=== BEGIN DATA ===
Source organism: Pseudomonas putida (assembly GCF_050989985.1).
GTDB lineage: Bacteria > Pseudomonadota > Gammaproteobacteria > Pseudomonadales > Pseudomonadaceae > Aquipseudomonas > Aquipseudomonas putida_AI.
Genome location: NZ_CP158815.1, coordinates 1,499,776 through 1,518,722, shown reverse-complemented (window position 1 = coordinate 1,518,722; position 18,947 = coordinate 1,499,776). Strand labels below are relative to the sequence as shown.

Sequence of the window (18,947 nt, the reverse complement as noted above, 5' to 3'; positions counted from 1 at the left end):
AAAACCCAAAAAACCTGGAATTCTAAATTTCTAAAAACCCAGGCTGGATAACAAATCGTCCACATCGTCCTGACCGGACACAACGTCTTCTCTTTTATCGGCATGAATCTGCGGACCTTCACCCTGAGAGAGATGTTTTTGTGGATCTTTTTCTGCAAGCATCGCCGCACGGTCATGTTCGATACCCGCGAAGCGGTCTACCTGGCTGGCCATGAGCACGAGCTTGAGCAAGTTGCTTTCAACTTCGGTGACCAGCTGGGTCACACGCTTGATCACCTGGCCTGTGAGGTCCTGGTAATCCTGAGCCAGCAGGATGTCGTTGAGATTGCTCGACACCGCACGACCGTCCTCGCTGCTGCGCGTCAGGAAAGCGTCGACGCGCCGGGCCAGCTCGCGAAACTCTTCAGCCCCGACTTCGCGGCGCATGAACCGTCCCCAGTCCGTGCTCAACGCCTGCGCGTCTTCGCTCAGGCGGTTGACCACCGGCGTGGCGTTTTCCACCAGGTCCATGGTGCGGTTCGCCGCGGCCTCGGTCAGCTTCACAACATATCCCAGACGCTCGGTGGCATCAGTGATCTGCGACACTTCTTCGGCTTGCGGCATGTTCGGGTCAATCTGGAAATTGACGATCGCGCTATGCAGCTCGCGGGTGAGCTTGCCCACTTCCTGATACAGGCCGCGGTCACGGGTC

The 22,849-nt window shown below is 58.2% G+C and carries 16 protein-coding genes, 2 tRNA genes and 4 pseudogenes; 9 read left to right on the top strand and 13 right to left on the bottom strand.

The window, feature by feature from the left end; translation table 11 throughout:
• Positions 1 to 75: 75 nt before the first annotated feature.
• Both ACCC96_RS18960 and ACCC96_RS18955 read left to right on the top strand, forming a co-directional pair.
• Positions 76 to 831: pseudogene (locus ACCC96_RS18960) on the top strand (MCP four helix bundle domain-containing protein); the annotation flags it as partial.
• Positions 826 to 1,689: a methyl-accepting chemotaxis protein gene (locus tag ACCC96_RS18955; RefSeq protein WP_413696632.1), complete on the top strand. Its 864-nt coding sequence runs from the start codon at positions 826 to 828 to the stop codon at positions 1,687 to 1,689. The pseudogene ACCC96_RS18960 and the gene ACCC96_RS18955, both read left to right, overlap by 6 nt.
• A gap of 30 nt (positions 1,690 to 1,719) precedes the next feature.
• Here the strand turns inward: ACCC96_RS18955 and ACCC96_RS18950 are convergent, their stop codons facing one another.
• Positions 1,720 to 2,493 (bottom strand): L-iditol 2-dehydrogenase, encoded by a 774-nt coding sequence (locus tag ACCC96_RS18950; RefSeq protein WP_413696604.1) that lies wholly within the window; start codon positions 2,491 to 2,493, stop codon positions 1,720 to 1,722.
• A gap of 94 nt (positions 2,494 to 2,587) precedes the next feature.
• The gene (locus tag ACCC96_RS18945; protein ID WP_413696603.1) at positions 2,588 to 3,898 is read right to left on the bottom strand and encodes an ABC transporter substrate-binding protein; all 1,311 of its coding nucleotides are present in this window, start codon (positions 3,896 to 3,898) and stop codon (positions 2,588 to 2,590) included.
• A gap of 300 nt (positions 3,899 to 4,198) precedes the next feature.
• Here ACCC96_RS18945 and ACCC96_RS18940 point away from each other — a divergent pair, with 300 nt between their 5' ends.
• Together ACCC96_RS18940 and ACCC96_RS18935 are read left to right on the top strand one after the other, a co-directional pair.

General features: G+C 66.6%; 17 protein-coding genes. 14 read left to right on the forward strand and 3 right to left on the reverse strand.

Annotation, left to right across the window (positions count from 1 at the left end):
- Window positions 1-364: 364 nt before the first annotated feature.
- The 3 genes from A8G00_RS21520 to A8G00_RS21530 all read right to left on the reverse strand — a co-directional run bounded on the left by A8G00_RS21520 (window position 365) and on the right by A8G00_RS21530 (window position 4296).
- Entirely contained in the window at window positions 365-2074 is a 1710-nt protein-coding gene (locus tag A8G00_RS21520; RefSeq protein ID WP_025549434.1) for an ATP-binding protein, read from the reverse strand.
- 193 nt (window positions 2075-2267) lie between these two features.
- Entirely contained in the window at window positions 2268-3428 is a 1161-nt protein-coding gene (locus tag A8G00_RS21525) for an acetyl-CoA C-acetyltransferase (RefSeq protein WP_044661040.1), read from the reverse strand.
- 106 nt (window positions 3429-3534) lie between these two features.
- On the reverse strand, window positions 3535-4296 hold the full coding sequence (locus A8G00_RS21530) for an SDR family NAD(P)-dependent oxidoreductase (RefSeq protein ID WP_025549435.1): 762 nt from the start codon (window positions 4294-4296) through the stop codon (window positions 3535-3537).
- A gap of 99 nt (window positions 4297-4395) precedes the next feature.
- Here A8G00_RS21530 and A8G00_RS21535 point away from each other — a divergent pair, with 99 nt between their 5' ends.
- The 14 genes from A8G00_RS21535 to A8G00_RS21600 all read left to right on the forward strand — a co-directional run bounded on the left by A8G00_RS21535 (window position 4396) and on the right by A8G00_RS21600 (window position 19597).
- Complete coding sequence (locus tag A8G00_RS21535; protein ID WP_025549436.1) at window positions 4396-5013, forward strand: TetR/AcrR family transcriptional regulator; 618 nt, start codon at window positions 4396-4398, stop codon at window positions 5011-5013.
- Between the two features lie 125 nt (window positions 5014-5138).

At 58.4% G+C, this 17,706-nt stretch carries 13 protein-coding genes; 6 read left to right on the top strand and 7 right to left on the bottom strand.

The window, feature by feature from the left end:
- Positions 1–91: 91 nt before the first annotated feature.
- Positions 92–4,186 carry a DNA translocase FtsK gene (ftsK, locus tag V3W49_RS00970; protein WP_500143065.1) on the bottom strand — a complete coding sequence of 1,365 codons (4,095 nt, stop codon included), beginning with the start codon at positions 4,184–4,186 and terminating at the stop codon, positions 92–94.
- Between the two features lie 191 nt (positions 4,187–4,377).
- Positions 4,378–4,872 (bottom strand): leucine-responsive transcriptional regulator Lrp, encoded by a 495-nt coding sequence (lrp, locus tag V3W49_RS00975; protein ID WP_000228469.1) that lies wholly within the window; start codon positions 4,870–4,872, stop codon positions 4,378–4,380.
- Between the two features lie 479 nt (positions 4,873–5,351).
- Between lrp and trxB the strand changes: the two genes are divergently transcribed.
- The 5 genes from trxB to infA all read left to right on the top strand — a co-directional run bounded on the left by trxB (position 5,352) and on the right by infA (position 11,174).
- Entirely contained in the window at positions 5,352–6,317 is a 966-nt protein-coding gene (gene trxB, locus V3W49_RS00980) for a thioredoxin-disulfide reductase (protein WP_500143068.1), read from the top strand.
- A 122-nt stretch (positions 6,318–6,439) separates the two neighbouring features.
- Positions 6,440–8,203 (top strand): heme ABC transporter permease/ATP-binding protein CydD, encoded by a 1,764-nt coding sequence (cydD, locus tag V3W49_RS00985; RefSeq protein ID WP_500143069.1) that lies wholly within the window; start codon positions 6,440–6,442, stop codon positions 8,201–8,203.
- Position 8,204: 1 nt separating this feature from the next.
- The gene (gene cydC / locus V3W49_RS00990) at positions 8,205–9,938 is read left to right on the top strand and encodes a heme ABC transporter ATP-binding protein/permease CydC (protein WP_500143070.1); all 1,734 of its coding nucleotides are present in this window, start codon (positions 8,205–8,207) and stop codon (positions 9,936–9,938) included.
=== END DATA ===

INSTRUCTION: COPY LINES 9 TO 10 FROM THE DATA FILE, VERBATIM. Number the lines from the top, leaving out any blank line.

• Both ACCC96_RS18960 and ACCC96_RS18955 read left to right on the top strand, forming a co-directional pair.
• Positions 76 to 831: pseudogene (locus ACCC96_RS18960) on the top strand (MCP four helix bundle domain-containing protein); the annotation flags it as partial.